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EETE JULAUG 2013

Toyota connects navigation systems to the cloud By Christoph Hammerschmidt a new traffic information system for Toyota drivers blends a variety of parameters including vehicle location data, current speed, road conditions and even disasters. The concurrent utilization of these data helps optimizing routes and travel times. The “Big Data Traffic Information Service” gathers traffic flow data from several telematics services. These swarm data are collected, stored and enriched by contributed data from specific commercial user groups such as emergency services or forward agencies. From all these data a live traffic flow map is generated and made accessible to users. The purpose of the service is to improve overall traffic flow and enable trade-specific navigation services. In addition, the service is designed to enable faster emergency services in the case of catastrophic events such as earthquakes. Besides Toyota drivers, also subscribers of Toyota’s G-BOK telematics service for smartphones can access these data and use them to optimize their travel route. This cloud-based service allows the use of traffic information gathered by Toyota and provides information on routes and traffic density on specific trajectories. All data are fed into the in-car navigation systems, but they also can be accessed through computers, tablets or smartphones. The service displays a great variety of additional information from the authorities; it also displays the location of emergency services and vehicles. Users can add their own data. Information about facilities owned or operated by local governments and businesses and locations of commercial vehicles can be shown on the map, while information and images can be submitted by users via smartphones. In disaster situations, information about evacuation sites, shelters, and other facilities can be shown, with the location of rescuers (equipped with smartphones) and emergency and relief vehicles also indicated on the map. To facilitate damage assessment and relief efforts during times of emergency, rescue personnel can submit damage information and make relief requests via smartphone, with this information being shown along with T-Probe traffic information, route history, and hazard maps provided by local governments. At other times, the service can be used for traffic and logistics systems. Suitable processing of T-Probe traffic information enables map-based route planning for effective guidance to multiple destinations, along with location tracking and travel history management. The service will be available initially in Japan, Toyota said. Intel joins A4WP wireless charging group By Peter Clarke intel has joined the alliance for Wireless Power (A4WP) consortium and taken a seat on the board of directors along with Broadcom, Gill Industries, IDT, Qualcomm, Samsung Electronics and Samsung Electro-Mechanics. The move will put weight behind A4WP which is a rival standards organization to the Wireless Power Consortium (WPC), seeking to provide wireless charging for portable consumer electronics devices, including, smartphones, tablet, netbook and laptop computers. WPC was the first to market and claims as many as 8.5 million products have shipped using its Qi technology, some based on chips announced last fall by Texas Instruments. Intel demonstrated its own technology. A4WP, which specifies the use of magnetic resonance technology, is capable of simultaneous charging of multiples devices and the flexible positioning of devices and a charging platter. “Intel believes the A4WP specification, particularly the use of near field magnetic resonance technology, can provide a compelling consumer experience and enable new usage models that make device charging almost automatic,” said Navin Shenoy, general manager of the mobile client platform division at Intel, in a statement issued by A4WP. The A4WP mission includes development of industry specifications for submission to national and international standards development organizations, management of an A4WP certification program, including consumer-recognizable certification logo and the coordination with national and international regulatory agencies regarding policy and compliance. www.electronics-eetimes.com Electronic Engineering Times Europe July/August 2013 15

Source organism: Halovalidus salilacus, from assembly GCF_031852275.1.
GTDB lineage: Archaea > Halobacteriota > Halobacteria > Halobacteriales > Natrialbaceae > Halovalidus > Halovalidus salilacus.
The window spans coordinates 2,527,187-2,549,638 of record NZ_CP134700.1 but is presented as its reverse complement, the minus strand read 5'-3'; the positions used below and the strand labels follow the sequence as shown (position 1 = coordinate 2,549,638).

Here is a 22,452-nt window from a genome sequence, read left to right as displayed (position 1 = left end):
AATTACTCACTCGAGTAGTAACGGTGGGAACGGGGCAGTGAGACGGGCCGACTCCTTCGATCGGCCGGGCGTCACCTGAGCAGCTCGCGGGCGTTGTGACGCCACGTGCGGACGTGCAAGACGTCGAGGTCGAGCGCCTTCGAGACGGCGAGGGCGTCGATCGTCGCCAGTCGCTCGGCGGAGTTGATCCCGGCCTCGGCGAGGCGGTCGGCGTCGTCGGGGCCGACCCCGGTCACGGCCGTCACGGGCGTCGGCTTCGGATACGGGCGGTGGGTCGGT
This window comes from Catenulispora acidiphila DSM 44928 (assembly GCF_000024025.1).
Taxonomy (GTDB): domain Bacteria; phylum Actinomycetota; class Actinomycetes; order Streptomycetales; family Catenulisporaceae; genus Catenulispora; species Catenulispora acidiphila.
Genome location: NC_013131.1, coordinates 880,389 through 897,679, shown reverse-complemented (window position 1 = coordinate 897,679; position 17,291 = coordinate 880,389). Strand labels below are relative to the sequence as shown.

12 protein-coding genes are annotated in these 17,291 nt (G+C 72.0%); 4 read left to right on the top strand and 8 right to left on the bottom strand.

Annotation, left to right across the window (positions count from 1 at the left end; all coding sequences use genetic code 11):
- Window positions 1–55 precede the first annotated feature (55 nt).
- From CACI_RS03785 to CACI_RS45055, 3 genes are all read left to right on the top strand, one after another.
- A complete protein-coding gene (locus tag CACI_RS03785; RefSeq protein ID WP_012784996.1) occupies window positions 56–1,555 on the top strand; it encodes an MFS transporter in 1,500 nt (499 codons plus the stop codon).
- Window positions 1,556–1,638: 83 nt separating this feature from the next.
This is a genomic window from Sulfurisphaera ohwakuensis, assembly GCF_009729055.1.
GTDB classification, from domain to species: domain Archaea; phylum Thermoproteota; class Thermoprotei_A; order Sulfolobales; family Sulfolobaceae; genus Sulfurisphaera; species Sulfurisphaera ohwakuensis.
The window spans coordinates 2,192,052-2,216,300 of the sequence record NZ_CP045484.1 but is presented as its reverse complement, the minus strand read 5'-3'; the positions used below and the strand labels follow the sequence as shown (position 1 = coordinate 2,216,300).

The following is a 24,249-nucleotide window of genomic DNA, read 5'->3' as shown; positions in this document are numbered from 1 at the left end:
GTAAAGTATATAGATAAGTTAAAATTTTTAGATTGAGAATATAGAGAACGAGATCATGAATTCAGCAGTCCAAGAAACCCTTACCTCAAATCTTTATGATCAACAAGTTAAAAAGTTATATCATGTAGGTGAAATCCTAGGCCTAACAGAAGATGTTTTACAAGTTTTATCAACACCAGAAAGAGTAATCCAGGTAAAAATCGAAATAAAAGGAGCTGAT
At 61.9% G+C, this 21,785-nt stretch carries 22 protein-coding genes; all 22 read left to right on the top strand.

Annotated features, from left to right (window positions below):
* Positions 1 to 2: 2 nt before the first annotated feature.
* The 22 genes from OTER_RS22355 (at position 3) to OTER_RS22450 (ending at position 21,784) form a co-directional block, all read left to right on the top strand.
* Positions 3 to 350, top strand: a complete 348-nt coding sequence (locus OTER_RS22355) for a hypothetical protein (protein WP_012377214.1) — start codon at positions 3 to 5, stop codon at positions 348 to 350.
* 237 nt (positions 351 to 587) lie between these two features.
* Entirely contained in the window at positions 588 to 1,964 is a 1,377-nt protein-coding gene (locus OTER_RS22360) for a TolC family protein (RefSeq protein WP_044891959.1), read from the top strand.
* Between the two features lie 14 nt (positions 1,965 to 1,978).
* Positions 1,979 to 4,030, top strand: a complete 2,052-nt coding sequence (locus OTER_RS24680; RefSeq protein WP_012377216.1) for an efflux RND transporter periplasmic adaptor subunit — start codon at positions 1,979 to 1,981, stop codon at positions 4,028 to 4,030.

EETE JULAUG 2013
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